Death crash on Disney ‘thunder train’

LOS ANGELES: A roller-coaster derailed yesterday at Southern California’s Disneyland theme park, killing one man and injuring 10 other people, including a nine-year-old.

The locomotive on the Big Thunder Mountain Railroad attraction left the tracks while the train went through a dark tunnel, said officials in Anaheim, California, where the park is located.

An adult man in the first passenger car of the rollercoaster was found dead at the scene by emergency workers.

Disney shut the ride and the area was still cordoned off yesterday afternoon while the coroner examined the body.

“The locomotive itself disconnected from the passenger cars,” Anaheim spokesman John Nicoletti said in a televised news conference.

“How it was disconnected or became disconnected we are not sure at this point.”

Los Angeles television station KCAL 9 said the injured riders ranged in age from nine to 47 years.

Eight of the passengers – four male and four female – were taken to hospitals.

Some passengers left the ride immediately after the accident and it was not clear how many had been on board, Mr Nicoletti said.

“We are shocked and saddened by the incident,” said Cynthia Harris, president of Disneyland, which is owned by Walt Disney Co, the largest theme park operator in the world. “Our hearts and prayers go out to the family of those involved.”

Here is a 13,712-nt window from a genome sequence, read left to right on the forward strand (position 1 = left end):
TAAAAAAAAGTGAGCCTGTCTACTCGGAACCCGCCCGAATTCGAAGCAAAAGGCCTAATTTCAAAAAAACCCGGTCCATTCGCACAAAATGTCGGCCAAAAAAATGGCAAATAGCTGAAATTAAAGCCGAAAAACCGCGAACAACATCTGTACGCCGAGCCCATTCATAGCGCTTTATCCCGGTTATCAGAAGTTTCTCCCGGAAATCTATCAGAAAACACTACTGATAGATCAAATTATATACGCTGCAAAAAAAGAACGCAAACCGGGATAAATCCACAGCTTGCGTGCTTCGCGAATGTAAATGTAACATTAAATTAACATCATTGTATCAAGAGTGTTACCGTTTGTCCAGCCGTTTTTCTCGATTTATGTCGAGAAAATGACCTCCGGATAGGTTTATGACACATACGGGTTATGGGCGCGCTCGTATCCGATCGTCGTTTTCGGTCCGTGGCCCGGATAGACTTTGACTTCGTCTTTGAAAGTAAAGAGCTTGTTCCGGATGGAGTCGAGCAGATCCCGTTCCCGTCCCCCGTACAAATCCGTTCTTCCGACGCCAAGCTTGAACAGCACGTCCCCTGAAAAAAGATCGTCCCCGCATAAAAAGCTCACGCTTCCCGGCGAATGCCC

“At this point, we don’t believe sabotage was involved but we are going to look at everything,” Anaheim police Sergeant Rick Martinez said.

The roller-coaster takes people on a twisting, turning ride aboard what is supposed to be a runaway train in the Old West.

The computer-controlled attraction, which opened in 1979, can carry as many as 32 people. The operator does not ride aboard the train.

Disney last year named a new executive to oversee safety and released a report on efforts to improve safety at the parks, prompted by public concerns in the aftermath of the September 11, 2001, terrorist attacks.

Disneyland had an estimated 12.7 million visitors in 2002.

Accidents at Disney parks include the apparent drowning at Disney World in Florida in April, 2002, of a man who jumped out of a tower and fell into a lagoon and the 1998 death of a 33-year-old man at Disneyland who was struck by a metal cleat at a dock at the Columbia ship attraction.

A boy, 4, was critically injured after being trapped underneath a car in the Roger Rabbit Car Toon Spin in September, 2000.

A Utah couple sued Disneyland, saying they had been injured on the Space Mountain roller-coaster when their car derailed during an emergency stop

As reported by The Advertiser